How to get your free covid-19 home tests from the U.S. government

July 25, 2022 • 9:00 am

Just a note that all Americans are now entitled to their third free set of rapid antigen test kits for covid-19.  Most of you are familiar with these: you swab your nostrils, swirl the swab in a special liquid, and then squeeze the liquid into a depression on a small plastic device (first picture below) In 15 minutes you get a simple readout that says whether or not the kit has detected antigens: the spike proteins presented by the SARS-CoV-2 virus that is responsible for COVID-19. (The vaccine is designed to prompt your body to produce antibodies to these antigens.)

The devices look like this; you also get a swab, a vial of liquid, and detailed instructions with diagrams.

And the results look like this after 15 minutes. If you have the one on the left with a “C”, no antigen was seen; you’re negative. (That does not mean for certain that you’re free from infection; these tests do give false negatives.) If you have two lines, at both site “C” and site “T”, you have antigen and are infected (again, there can be false positives).  A faint line a “T” still indicates infection.

These are not as good as PCR tests, which remain the gold standard for testing for covid, but they’re useful to have around, and when I was feeling stuffy the other day, I gave myself two tests a day apart (I was fine.)

I think they’re expensive if you buy them, but the U.S. government is sending Americans two free kits in a third round of distribution. Each kit has FOUR tests, so you can test yourself eight times. (It’s easy to do!).

To get yours, and you should get them now, go here to the government website, which explains the kits and allows you to order by phone, or go here to order them by email, as I did, by clicking on the blue button the first website. All you do is fill in your name and address, and the Postal Service will ship you two packages of four kits. There is no charge for anything, but be sure to push the green checkout button.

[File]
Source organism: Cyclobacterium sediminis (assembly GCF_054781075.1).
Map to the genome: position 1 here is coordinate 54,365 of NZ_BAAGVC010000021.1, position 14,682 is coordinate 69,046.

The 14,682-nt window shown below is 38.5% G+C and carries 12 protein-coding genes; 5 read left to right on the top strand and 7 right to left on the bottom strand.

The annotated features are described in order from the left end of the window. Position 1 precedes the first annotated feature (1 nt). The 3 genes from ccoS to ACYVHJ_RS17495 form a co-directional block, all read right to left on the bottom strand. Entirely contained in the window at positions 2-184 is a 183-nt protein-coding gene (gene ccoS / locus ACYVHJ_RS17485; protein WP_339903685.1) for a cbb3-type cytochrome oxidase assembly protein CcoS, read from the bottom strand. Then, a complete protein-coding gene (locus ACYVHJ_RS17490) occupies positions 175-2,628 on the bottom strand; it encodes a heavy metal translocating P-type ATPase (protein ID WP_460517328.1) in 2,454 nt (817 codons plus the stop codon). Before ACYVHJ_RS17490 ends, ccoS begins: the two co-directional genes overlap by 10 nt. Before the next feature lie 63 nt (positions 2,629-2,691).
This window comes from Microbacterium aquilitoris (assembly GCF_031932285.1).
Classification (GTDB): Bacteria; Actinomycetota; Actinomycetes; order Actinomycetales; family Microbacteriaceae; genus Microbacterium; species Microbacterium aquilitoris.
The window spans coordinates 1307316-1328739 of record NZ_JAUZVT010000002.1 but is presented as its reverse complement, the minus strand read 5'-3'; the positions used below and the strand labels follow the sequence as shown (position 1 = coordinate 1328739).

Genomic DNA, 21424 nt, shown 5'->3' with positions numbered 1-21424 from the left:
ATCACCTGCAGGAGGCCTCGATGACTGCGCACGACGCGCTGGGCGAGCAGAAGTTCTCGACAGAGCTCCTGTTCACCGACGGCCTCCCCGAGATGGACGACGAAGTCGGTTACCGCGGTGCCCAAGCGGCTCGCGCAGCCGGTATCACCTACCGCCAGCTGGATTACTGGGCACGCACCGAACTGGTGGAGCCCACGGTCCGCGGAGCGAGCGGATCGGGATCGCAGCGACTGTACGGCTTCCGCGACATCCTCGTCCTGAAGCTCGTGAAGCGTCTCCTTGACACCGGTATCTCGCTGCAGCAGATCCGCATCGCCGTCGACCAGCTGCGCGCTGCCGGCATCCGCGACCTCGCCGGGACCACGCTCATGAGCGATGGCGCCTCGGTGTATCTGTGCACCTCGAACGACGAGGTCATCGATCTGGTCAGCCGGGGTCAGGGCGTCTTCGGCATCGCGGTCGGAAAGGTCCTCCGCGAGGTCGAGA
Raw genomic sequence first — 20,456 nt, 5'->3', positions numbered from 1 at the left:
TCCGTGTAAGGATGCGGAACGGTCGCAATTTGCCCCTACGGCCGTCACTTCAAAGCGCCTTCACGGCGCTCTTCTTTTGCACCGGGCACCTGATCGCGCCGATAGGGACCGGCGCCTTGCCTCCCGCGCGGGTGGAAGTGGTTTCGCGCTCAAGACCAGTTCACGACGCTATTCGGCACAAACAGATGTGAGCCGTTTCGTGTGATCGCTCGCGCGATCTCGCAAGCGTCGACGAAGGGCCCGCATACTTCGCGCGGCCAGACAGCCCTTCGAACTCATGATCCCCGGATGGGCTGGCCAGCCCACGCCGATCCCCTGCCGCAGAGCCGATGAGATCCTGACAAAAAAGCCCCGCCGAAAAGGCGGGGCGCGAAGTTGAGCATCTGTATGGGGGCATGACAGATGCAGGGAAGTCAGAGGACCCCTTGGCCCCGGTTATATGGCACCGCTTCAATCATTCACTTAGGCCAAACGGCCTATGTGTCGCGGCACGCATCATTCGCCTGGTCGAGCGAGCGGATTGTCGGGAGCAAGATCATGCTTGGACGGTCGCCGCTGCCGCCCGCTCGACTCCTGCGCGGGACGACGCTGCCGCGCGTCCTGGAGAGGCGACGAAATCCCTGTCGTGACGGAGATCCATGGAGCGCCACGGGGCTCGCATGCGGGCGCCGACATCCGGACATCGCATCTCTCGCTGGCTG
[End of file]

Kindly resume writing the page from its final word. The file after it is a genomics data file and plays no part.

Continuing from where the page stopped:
Two points. I’m not a doctor, so ask your physician for help in interpreting the results or finding out when to test and what to do if you are positive. Also, this is for American citizens only, provided as a service by the gubmint.

13 thoughts on “How to get your free covid-19 home tests from the U.S. government

  1. My government issue test informed me yesterday that I have Covid-19. Now I await a call from the pharmacy telling me to pick up my Paxlovid. I’m not really enjoying my encounter with the virus.

  2. Thanks for this information. The process is super easy, and if (like us) your test kits from earlier offerings are now past their expiration date, the prudent thing to do is to get more now.

  3. Thanks for the information jerry. I also am not a doctor but am married to a nurse who tries to keep me straight. So, I would like to pass on two additional points: 1. These test kits do have expiration dates and ones that we got around the first of the year are approaching the end of their shelf life so we just got a new supply. 2. You will likely need to use at least two tests for each incident: for consecutive day testing to rule out false positives and negatives as jerry did plus, if positive and symptomatic, to confirm a negative test after symptoms disappear.

  4. Hope you have an easy time of it! I just got my 4th shot (Moderna), and as I do i feel like a truck has run over me. It is still worth it, though.

    1. I got my 4th shot last week of Pfizer and I got the regular migraine with it. Ugh I hate it but I’d hate the virus worse which I guess I can still get especially because work seems determined to force us all back and sit in shared spaces without masks.

  5. Thanks, Jerry. I had missed the latest notification. Despite have grandchildren in grade school, we have managed to escape the virus, but I need to fly to Texas soon, and I’m very concerned. Wish me luck!

  6. …antigens: the proteins your body produces to attack the antibodies (spike proteins) presented by the covid virus.

    You have this backwards.

    Better (and with formally correct additions): …antigens: the (spike proteins) presented by the SARS-CoV-2 virus that is responsible for COVID-19 and which the vaccines elicit an antibody response to..

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